State courts may suffer deep budget cuts
SACRAMENTO, Calif. (KGO) -- The governor's latest budget includes painful cuts across the state, but California's court system stands to lose $500,000 million, cuts that will have far ranging impacts on people across the state.
Got a traffic ticket you want to fight? Or a pending family court matter like divorce or child custody? Maybe you sued a business. Well, you may not get a court day for months. That's what California courts are facing if Gov. Jerry Brown's budget cuts are approved.
The Judicial Council called an emergency meeting to review what a $500,000 million cut could mean. Shorter hours, further layoffs, even a shutdown some courtrooms are on table. Many construction projects would also have to be put on hold. Since criminal cases would get priority, judges say civil matters would take a back seat.
"So those people are going to be without the justice they hoped for when they've been wronged or seriously injured," said Hon. Mary Ann O'Malley from Contra Costa County.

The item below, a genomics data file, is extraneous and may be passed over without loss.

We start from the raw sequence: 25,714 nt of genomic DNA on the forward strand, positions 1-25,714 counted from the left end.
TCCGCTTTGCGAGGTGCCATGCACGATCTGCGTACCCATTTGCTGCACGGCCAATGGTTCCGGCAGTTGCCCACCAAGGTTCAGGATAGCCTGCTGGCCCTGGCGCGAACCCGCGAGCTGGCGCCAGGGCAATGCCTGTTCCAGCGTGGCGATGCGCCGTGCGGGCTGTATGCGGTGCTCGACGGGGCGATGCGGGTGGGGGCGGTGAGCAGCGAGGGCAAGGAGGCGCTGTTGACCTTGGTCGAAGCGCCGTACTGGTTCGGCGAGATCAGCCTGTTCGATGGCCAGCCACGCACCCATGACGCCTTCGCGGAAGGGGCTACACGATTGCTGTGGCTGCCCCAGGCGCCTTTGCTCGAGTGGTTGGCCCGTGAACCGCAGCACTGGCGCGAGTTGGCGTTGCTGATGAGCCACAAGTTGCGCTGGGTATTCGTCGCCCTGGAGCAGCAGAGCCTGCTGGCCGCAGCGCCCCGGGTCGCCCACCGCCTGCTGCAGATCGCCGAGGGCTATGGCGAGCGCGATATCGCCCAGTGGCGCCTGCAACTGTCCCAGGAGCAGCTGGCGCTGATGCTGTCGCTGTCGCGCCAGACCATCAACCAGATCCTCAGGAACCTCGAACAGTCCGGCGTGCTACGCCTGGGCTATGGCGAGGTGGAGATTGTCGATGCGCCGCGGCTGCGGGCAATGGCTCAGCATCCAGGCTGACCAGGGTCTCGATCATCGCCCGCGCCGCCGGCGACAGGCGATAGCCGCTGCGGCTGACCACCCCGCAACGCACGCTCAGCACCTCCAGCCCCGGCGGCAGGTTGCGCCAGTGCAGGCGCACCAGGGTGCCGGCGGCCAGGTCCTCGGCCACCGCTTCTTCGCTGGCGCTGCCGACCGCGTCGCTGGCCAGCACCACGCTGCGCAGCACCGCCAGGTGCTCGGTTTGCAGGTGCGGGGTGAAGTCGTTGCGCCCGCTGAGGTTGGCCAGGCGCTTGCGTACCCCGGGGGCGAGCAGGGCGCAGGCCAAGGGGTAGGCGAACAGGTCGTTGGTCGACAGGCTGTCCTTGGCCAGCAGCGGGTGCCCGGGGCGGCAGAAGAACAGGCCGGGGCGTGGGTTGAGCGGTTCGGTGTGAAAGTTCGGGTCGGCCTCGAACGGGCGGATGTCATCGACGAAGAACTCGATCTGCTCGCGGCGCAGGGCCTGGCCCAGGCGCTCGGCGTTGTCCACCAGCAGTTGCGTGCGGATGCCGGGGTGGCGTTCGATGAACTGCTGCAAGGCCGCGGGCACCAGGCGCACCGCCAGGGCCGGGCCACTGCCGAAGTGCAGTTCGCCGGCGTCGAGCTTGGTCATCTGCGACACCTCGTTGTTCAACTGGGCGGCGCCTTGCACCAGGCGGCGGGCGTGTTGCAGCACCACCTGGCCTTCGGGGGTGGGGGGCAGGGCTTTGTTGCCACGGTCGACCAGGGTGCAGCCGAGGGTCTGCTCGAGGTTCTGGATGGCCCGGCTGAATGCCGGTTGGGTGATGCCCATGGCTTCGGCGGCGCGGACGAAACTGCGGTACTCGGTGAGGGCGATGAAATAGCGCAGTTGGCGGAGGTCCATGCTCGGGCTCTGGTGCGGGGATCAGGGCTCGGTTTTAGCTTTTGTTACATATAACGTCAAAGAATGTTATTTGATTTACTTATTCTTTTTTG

Some judges went as far as saying the system is moving towards a rationing of justice.
"It means judges have that tough task of saying, 'Here's how much money I have, here's the workload that I have, and now with those aspects of the criminal courts where we have to get the work done,''" said Hon. Douglas Miller from the Court of Appeals in Riverside. "Everything else is going to have to be rationed."
The governor's proposed $500 million cuts would be on top of the $650 million cut the courts have had to implement over the last four years.
Critics say the reductions are the result of financial mismanagement and misplaced priorities by the Judicial Council and the Administrative Office of the Courts, pointing out hundreds of millions were squandered in modernizing the courts computer system that now is too expensive to finish. The Brown administration says it's time for the courts to use their rainy day funds.
"Trial courts have substantial reserves that we think are available to help us achieve some general fund savings while also being able to protect those court operations," said California Finance Director Ana Matosantos.
Mikhail Kharchenko is trying to get custody of his two daughters and can't afford a court date so far away.
"If I won't be able to see my kids for that long, it'll just devastate me. I wouldn't know what to do," said Karchenko.
california budget crisis, budget cuts, politics, nannette miranda
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